The first residents of Linmere are being encouraged to take part in the RSPB’s annual Big Garden Birdwatch later this month as part of the development’s wider focus on enhancing the natural environment across the new village.
The annual event asks householders to record the number and type of birds visiting their gardens or local park, with more than a million taking part across the UK last year.
The Linmere initiative is part of its month-long ‘Love Garden Visitors’ drive aimed at highlighting the numerous natural attractions of the new development and its surroundings.
Linmere’s community ranger Richard Eltringham from national charity the Land Trust is responsible for looking after more than 190 acres of natural habitat and green space across Linmere.
And he will be distributing information about the Birdwatch through letterboxes as part of his campaign to involve the community in engaging with the nature on their doorstep.
As well as encouraging them to take part in the event in the last week of January he will be making upcycled bird feeders to hang in the newly opened Linmere Park South and inspiring them to do the same in their own gardens if they have one.
He will also be taking part in the Birdwatch and collating all the individual residents’ findings to a glean a sitewide insight into bird numbers as the development progresses.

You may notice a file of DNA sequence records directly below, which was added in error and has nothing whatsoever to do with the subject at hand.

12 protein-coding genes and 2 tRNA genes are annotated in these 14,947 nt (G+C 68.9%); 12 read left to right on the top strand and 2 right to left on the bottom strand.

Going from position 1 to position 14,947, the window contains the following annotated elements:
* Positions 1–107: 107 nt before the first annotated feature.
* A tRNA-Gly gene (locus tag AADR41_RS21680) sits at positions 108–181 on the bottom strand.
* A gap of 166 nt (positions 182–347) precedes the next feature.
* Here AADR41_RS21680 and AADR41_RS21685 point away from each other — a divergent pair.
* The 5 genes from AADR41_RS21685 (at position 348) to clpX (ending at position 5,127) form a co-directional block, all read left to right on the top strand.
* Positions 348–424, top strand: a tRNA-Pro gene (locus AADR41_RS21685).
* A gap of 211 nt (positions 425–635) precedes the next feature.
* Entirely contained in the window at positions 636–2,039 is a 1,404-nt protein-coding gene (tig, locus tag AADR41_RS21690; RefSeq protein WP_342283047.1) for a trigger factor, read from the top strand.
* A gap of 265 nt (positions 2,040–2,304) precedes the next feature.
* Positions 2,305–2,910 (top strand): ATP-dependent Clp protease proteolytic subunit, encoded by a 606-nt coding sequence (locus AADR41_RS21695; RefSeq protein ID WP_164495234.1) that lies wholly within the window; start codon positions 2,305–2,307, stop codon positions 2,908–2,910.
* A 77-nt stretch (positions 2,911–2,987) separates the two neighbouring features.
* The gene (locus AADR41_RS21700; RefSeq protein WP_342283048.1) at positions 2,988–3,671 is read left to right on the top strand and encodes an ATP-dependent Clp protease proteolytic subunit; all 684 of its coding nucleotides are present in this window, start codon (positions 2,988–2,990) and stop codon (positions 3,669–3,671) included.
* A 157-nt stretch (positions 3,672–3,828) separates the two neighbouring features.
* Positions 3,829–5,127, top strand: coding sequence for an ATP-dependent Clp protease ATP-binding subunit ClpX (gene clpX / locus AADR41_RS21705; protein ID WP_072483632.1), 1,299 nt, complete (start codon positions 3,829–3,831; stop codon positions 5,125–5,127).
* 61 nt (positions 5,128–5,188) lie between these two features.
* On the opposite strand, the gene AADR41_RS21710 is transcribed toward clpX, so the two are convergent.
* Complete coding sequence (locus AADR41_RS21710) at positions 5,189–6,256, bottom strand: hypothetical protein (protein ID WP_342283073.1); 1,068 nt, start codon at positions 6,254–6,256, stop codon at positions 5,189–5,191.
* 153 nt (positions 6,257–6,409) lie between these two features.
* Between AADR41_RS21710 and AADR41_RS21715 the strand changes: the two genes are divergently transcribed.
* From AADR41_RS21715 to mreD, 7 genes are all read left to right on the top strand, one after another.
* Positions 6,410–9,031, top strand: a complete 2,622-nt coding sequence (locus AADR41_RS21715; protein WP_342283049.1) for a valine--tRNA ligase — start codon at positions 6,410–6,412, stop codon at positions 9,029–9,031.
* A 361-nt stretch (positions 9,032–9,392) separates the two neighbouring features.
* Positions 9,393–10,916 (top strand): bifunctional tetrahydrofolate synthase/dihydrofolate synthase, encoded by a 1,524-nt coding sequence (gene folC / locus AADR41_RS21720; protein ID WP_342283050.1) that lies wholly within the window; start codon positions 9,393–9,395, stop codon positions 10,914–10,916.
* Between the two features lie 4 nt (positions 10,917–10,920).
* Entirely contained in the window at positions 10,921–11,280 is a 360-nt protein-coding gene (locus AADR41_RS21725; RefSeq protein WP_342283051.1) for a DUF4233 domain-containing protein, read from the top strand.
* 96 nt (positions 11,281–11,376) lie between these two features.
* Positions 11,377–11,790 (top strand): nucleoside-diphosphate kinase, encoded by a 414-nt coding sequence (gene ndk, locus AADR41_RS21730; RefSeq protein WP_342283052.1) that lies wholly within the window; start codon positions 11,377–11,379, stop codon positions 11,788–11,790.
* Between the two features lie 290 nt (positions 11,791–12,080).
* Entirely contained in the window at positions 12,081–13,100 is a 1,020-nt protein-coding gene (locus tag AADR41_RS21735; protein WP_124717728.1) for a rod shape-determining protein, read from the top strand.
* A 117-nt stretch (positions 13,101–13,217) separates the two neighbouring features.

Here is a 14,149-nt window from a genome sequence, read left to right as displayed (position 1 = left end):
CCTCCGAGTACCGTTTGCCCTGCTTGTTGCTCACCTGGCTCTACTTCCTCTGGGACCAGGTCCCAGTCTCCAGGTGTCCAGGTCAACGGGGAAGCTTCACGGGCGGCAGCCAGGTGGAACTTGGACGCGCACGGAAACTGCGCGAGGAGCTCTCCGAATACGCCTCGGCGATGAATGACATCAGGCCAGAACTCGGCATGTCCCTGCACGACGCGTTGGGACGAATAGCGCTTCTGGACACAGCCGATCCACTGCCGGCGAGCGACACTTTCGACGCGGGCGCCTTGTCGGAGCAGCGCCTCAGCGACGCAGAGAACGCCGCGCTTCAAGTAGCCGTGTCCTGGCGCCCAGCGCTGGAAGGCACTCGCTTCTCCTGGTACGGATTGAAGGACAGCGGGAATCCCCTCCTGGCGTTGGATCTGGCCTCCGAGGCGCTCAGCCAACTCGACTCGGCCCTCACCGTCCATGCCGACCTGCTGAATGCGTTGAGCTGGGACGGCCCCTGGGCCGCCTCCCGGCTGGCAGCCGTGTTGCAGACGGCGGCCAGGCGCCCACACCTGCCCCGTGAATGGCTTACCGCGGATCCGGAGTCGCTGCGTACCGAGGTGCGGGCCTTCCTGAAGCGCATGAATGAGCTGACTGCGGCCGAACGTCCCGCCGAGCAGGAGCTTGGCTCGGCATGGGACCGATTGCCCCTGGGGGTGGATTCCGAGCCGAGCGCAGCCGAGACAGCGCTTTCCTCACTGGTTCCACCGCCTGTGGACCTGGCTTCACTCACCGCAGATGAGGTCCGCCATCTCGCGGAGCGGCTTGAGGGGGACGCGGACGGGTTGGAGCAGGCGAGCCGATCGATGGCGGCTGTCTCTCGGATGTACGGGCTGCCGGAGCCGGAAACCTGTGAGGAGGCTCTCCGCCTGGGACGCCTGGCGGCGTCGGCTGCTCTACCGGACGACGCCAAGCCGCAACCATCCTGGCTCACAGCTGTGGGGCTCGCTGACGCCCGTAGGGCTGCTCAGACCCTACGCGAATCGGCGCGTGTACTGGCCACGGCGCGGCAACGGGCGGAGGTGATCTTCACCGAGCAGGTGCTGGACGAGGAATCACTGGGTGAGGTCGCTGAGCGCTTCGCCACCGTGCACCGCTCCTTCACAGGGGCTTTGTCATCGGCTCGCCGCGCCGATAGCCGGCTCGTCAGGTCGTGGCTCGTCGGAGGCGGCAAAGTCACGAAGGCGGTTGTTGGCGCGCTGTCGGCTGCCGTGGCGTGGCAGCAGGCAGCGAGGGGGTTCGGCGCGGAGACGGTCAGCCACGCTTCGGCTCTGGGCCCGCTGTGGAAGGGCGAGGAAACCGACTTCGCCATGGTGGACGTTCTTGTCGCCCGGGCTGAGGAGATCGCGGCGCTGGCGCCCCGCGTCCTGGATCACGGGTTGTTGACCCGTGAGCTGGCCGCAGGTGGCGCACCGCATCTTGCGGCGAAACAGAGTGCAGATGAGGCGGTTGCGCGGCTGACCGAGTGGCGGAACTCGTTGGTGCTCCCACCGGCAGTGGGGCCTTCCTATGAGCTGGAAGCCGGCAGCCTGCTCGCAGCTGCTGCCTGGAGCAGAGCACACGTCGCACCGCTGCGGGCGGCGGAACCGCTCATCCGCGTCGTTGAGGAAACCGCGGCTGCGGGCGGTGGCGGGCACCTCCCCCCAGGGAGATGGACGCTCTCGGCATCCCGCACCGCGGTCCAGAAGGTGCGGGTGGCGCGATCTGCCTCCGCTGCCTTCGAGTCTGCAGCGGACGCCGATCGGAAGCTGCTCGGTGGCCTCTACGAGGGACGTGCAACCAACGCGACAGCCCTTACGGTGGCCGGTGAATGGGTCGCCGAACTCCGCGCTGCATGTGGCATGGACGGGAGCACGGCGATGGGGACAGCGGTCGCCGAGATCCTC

Attracting birds to Linmere is part of the much wider focus on enhancing the local habitat. With no resident more than a five-minute walk from an open green space, and outdoor living a key feature of Linmere life, ensuring the land is protected is a priority for the consortium overseeing the development.
Around a third of the 650-acre village will not be developed, ensuring a range of diverse habitats. These include the creation of wildlife corridors and zones of accessible, semi-accessible and inaccessible green space which ensure some areas are protected from human interference.
Richard said: “A healthy garden requires a good diversity of birds. Birds are essentially seed carriers for plants by assisting in their germination when the birds eat their fruit. So this month why not count the flying visitors that you see in your garden or park and submit your records to the RSPB Big Garden Birdwatch?”
Linmere development director Nigel Reid added: “With outdoor life a core part of the joy of living at Linmere, the RSPB’s Big Garden Birdwatch has our name written all over it! What better way to love your Linmere life than to watch these beautiful visitors heralding the not-too-far-off arrival of spring! Protecting our wildlife and enhancing habitats is vital to us and we all, as individuals and organisations, must play our part in preserving and harmlessly enjoying the natural environment.”